First consider the basic functions of calcium in your body:
- Main mineral in bones and teeth, of course
- Cell signaling
- Blood clotting
- Muscle contraction
- Nerve function
- Activation of multiple enzymes
- Ion transport across cell membranes
- Sending and receiving neurotransmitters
- Helps conduct electricity in the body
- Maintaining regular heartbeat
That’s the short list. Let’s just say calcium has many and varied roles in your metabolism.
KEY THOUGHT: If one or more of those roles demands more calcium, it goes to the calcium bank to get some — i.e., your bones.
In other words, if your calcium metabolism is out of whack, simply taking more calcium will not fix it. In fact, taking excess calcium raises blood levels of this mineral.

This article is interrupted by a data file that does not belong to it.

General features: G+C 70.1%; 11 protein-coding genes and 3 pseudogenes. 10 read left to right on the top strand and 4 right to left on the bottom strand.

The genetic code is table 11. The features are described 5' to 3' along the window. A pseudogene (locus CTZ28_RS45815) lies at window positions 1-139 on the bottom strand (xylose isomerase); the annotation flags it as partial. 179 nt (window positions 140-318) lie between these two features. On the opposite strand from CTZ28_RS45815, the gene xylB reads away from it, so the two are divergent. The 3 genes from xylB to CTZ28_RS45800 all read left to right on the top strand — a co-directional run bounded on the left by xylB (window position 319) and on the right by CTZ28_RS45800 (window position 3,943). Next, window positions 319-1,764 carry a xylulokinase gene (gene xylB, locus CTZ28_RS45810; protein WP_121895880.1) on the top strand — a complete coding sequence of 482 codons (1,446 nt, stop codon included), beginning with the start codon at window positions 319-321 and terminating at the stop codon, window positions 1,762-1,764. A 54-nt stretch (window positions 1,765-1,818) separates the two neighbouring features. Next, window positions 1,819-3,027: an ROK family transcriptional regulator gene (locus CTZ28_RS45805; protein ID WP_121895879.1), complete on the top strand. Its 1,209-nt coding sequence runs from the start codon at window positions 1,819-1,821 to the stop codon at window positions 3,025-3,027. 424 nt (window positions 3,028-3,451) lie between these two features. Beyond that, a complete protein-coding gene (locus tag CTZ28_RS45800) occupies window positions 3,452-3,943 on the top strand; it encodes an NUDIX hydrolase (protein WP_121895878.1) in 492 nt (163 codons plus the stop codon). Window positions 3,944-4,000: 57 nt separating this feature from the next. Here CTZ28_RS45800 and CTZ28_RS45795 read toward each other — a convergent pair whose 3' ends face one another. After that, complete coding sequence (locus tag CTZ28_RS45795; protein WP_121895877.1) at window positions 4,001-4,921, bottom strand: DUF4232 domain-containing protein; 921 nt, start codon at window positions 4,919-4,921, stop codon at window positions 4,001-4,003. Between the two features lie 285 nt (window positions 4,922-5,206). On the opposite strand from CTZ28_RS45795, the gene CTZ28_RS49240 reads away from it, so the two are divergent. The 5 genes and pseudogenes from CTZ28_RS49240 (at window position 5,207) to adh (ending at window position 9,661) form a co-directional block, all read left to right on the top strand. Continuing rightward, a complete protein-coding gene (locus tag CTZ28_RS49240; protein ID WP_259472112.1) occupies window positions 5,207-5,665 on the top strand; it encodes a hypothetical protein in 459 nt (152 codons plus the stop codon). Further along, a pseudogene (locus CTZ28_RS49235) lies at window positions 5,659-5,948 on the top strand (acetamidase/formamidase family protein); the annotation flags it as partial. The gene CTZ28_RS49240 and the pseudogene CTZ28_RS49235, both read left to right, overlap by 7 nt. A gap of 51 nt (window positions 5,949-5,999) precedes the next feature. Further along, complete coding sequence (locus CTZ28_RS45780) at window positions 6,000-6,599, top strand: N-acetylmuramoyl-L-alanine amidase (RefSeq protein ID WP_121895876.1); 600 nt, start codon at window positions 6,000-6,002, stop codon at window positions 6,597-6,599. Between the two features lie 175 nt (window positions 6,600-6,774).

A nasty consequence of excess circulating calcium is that it can accumulate in pockets of arterial damage. The net effect is to make arterial clogging worse. This is why one of the dangers of taking excess calcium leads to an increased risk of cardiovascular problems, specifically heart attacks.
Excess calcium also challenges your kidneys to reduce blood levels. They do so by forming kidney stones.
Calcium depletion from bones does not mean you need to take more calcium. It means you need to find and fix the underlying issue with your calcium metabolism.
How Much Calcium?
The amount you need varies, depending on many factors. Your individual supplement needs can vary between 500 and 1,200 mg per day. The best overview recommendations are summarized by Dr. Andrew Weil, here: How Much Calcium is Too Much? Dr. Weil generally offers a good starting point for taking calcium and the other main minerals that you need to support its functions.